• Black and white A4 landscape document
• Address of issuing body in top right hand corner
• Unique registration number
• Encrypted 14 character
• If criminal record is found:
• Type of conviction
• Date and place of conviction (name of court)
• Period and place of imprisonment
• Date of discharge

Know Your Customer (KYC) Rules

The current Russian administration aspires to establish Moscow as one of the key international financial centers.

However, despite significant progress in improving the legal and enforcement framework, the prevalence of money laundering (ML) in Russia, where there is a high level of organized crime and corruption, stands out as one of the major obstacles to this goal.

Domestic sources of laundered funds include organized crime, evasion of tax and customs duties, fraud, public corruption, and smuggling operations.

Criminal elements from Russia and neighboring countries continue to use Russia‘s financial system and foreign legal entities to launder money. Criminals invest and launder their proceeds in securities instruments, real estate, and luxury consumer goods.

Despite making progress in combating financial crimes, Russia remains vulnerable to such activities.

Russia‘s risk factors include the many large-scale financial transactions associated with its vast natural resources; the state‘s major role in the economy; the country‘s porous borders and its role as a geographic gateway between Europe and Asia; and chronic under-funding and lack of capacity of regulatory and law enforcement agencies. These factors help create an environment in which corruption and financial crimes flourish.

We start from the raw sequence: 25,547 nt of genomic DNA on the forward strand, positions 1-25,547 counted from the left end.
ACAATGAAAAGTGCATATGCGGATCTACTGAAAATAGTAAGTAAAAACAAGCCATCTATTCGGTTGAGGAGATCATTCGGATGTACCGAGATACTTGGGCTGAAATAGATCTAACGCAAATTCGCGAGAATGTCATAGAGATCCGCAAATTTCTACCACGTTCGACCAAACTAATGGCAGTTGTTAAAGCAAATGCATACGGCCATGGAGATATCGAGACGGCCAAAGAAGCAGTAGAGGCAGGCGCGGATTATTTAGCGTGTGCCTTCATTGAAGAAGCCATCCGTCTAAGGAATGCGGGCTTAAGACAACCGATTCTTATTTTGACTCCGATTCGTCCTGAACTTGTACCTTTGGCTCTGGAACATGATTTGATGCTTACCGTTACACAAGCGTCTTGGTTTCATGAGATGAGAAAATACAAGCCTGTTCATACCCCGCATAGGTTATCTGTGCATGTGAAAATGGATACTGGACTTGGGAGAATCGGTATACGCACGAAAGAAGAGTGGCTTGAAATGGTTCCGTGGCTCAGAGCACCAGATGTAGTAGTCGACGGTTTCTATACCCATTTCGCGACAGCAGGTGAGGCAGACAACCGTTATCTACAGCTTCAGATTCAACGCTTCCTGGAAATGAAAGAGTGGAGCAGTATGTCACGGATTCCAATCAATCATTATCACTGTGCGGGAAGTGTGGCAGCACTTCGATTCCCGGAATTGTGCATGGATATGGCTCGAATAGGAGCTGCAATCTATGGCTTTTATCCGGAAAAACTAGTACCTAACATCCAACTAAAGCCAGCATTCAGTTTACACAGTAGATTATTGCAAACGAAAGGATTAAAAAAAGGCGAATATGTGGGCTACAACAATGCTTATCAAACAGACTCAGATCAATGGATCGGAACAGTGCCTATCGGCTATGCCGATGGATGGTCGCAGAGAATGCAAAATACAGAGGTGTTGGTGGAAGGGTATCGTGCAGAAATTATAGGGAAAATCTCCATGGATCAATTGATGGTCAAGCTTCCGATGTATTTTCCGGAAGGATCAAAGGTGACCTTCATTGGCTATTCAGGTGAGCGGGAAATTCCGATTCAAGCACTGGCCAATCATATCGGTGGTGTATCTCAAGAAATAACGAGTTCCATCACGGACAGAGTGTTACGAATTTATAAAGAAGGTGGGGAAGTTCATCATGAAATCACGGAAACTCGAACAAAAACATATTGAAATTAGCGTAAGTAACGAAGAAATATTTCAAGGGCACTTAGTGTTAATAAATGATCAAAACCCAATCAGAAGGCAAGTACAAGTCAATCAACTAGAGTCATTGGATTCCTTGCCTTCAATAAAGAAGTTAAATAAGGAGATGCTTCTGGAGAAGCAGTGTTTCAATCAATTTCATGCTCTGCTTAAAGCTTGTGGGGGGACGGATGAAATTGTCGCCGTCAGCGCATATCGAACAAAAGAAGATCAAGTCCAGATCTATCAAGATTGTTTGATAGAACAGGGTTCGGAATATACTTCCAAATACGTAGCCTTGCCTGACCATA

Russia is a member of the Financial Action Task Force (FATF) and two FATF-style regional bodies: the Committee of Experts on the Evaluation of Anti-Money Laundering Measures and the Financing of Terrorism (MONEYVAL) and the Eurasian Group on Combating Money Laundering and the Financing of Terrorism (EAG).

KNOW-YOUR-CUSTOMER (KYC) RULES:

Enhanced due diligence procedures for PEPs:

A PEP is an abbreviation for Politically Exposed Person, a term that describes a person who has been entrusted with a prominent public function, or an individual who is closely related to such a person. The terms PEP, Politically Exposed Person and Senior Foreign Political Figure are often used interchangeably.

    • Foreign PEP: YES
    • Domestic PEP: YES

Russia – KYC covered entities

The following is a list of Know Your Customer entities covered by Russian Law:

    • Banks & Credit unions
    • Russian Post
    • Payment acceptance and money transfer services
    • Securities, insurance and leasing companies
    • Investment and non-state pension funds
    • Casinos and gambling outlets
    • Dealers in precious metals and stones
    • Real estate agents
    • Pawnshops
    • Microfinance organizations
    • Consumer credit cooperatives
    • Persons providing legal or accounting services

Russia – Suspicious Transaction Reporting (STR) Requirements:

Number of STRs received and time frame: 2,508,718 in the first half of 2011

Number of CTRs received and time frame: 1,242,459 in the first half of 2011

The following is a list of STR covered entities covered by Russian Law:

    • Banks & Credit unions
    • Securities markets
    • Investment and pension funds
    • Russian Post
    • Insurance sector
    • Leasing companies
    • Dealers in precious metals and stones
    • Casinos
    • Real estate agents
    • Lawyers, notaries, and persons providing legal or accounting services
    • Microfinance organizations
    • Consumer credit cooperatives

MONEY LAUNDERING CRIMINAL PROSECUTIONS/CONVICTIONS:

Prosecutions: 141 in the first half of 2011